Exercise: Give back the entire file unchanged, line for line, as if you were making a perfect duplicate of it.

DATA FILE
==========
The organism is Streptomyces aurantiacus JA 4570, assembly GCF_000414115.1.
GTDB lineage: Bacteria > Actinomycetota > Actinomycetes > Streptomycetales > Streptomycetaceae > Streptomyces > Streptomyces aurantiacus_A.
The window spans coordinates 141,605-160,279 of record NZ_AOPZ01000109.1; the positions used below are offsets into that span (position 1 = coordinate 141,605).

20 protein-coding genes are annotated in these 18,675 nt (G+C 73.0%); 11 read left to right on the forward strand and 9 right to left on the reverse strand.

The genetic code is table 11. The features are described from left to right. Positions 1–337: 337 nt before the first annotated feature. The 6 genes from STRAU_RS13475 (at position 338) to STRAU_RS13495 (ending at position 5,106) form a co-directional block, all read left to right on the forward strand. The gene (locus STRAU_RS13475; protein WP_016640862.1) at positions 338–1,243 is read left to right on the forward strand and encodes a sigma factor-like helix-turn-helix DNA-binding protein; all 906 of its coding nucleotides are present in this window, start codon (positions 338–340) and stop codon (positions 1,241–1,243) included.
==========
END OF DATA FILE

The organism is Streptomyces aurantiacus JA 4570, assembly GCF_000414115.1.
GTDB lineage: Bacteria > Actinomycetota > Actinomycetes > Streptomycetales > Streptomycetaceae > Streptomyces > Streptomyces aurantiacus_A.
The window spans coordinates 141,605-160,279 of record NZ_AOPZ01000109.1; the positions used below are offsets into that span (position 1 = coordinate 141,605).

20 protein-coding genes are annotated in these 18,675 nt (G+C 73.0%); 11 read left to right on the forward strand and 9 right to left on the reverse strand.

The genetic code is table 11. The features are described from left to right. Positions 1–337: 337 nt before the first annotated feature. The 6 genes from STRAU_RS13475 (at position 338) to STRAU_RS13495 (ending at position 5,106) form a co-directional block, all read left to right on the forward strand. The gene (locus STRAU_RS13475; protein WP_016640862.1) at positions 338–1,243 is read left to right on the forward strand and encodes a sigma factor-like helix-turn-helix DNA-binding protein; all 906 of its coding nucleotides are present in this window, start codon (positions 338–340) and stop codon (positions 1,241–1,243) included.